Pohamba hands over houses at Oshakati

06 Dec 2014 16:30pm
OSHAKATI, 05 DEC (NAMPA) - President Hifikepunye Pohamba says the mass housing programme is not only delivering houses, but it is also contributing to employment creation and skills development for many Namibians.
He said this at Oshakati in the Oshana Region on Friday on the occasion of the handing-over of 65 houses constructed under that Government-initiated programme aimed to provide affordable houses to the country’s low-income group of the Namibian society.
The Head of State handed over the homes to beneficiaries at Oshakati, following the first batch of 89 houses handed over to new owners at Walvis Bay a week ago.
The hand-over took place at the newly-created Ekuku township in the north of Oshakati on the way to the Okatana Roman Catholic Mission.
Pohamba expressed satisfaction with the implementation and progress of the mass housing programme, and referred to it as an important strategic and urgent national initiative.
He noted that a total of 350 people, 201 of whom are women, have been employed as part of the implementation of the project.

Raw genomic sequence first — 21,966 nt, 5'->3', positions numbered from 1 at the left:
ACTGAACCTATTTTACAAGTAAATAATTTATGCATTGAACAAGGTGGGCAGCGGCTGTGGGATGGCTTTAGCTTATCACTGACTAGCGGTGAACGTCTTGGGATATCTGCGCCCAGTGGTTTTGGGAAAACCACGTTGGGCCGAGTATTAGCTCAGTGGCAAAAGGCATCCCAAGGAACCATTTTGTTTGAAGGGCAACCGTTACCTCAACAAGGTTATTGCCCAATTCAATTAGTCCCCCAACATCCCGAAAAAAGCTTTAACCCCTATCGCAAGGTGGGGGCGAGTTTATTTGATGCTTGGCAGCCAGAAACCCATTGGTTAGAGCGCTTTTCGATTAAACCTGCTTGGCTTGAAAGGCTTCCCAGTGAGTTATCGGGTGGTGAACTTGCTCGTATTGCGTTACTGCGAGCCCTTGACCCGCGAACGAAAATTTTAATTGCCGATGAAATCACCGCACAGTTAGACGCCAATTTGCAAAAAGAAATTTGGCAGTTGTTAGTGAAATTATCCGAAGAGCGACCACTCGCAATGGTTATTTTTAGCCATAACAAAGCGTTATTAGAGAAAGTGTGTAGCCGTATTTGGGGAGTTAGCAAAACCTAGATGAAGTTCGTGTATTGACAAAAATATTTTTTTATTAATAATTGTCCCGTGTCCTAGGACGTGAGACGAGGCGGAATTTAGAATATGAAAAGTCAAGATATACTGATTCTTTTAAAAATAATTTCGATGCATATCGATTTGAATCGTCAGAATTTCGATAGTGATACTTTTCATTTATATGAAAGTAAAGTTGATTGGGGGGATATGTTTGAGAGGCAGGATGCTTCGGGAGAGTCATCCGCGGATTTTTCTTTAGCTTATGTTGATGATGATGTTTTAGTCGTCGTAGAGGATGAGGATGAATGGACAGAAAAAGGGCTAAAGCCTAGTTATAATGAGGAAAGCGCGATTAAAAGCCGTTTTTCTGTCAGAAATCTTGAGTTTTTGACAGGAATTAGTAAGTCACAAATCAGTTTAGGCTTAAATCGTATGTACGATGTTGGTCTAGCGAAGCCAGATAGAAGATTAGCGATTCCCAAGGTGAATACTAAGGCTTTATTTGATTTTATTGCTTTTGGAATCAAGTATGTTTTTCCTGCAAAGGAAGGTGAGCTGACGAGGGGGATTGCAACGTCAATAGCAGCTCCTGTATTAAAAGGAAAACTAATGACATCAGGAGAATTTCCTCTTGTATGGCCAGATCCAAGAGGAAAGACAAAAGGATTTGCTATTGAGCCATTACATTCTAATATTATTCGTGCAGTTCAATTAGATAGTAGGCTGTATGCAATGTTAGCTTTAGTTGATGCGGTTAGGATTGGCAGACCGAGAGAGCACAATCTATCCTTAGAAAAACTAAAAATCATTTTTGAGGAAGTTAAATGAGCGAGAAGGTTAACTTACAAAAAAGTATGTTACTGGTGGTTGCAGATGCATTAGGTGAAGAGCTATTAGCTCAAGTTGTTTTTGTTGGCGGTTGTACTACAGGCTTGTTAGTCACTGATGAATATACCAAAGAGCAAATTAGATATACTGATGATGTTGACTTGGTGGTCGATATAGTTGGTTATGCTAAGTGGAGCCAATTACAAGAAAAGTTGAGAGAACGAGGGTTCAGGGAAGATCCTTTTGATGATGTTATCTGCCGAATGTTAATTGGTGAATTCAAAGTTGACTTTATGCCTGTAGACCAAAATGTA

“Our government is determined to see to it that this programme is implemented successfully,” he stated.
Pohamba then called upon all relevant stakeholders to assure that they fulfil their responsibilities without fail, and demanded contractors or builders to provide good quality houses.
According to him, quality products/houses last longer and the beneficiaries will be happy for many years.
Pohamba pointed out that the government will provide subsidies to owners of houses under the mass housing project in order to lessen the financial burden on them.
“The subsidies for different categories of houses range between 50 per cent and 60 per cent of the cost of the houses,” he explained.
The Governor of the Oshana Region, Clemens Kashuupulwa told those present that the 65 houses are part of the 400 houses to be built under that programme’s first phase at Oshakati.
Some beneficiaries of the 65 houses are Oshakati residents who used to live in flood-prone informal settlements.